“Buildings exist in context,” Crowley explained. “You can’t just think about them in isolation. Whatever I design is going to exist here, on this street. Which means it has to work with the buildings around it.”
“Oh,” Fell said, looking mildly surprised. Crowley considered taking offense, but decided to take pity. Mostly.
“I could just put in a, what was it, big glass box, but what’s the fun in that?” he asked. He was delighted to see a faint blush spread over Fell’s cheekbones. “Before I start designing, I need to know what else is around so that I can take it into consideration.”
“Such as?” Fell asked, looking interested despite himself.
Crowley grinned. “Well, for example, take your store. You have those columns out front, and more inside. Now, I could pick up that motif, elaborate on it in my own design. Columns along the front, or next to the main door. It could help it integrate into the neighborhood. But I’d need to be careful with that; these here are so simple, if I put in something with an elaborate design it will look vulgar in comparison. If I put in too many it’ll cheapen the element, and make yours stand out less, which would be rather rude to do to a neighbor, especially a beautiful old building like this. If I make them larger, it’ll make your building look smaller in comparison; that could be useful or not, depending on the effect that I want to go for.”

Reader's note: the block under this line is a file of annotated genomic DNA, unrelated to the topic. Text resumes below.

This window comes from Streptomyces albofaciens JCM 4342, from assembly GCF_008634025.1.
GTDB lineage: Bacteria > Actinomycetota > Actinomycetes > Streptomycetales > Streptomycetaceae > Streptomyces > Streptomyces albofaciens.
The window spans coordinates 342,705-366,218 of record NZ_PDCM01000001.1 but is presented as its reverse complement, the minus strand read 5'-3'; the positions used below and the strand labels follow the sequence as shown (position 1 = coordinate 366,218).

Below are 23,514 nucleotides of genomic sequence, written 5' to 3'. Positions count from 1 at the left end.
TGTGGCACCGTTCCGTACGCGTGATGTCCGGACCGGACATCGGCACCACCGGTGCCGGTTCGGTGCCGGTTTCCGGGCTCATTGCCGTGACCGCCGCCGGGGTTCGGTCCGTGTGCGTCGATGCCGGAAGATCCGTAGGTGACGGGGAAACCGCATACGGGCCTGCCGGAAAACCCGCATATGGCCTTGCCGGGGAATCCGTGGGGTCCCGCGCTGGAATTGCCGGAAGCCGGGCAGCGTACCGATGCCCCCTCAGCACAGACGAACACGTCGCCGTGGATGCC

Fell was staring at him now, clearly surprised. “Oh,” he said again. “Dear me. I had no idea so much thought went into this.”
“It doesn’t have to,” Crowley said with a shrug. “Plenty of firms do just put up something that matches current trends, with maybe a nod to the neighborhood. But that’s why they hired me; I like to work with a fairly strong sense of place.”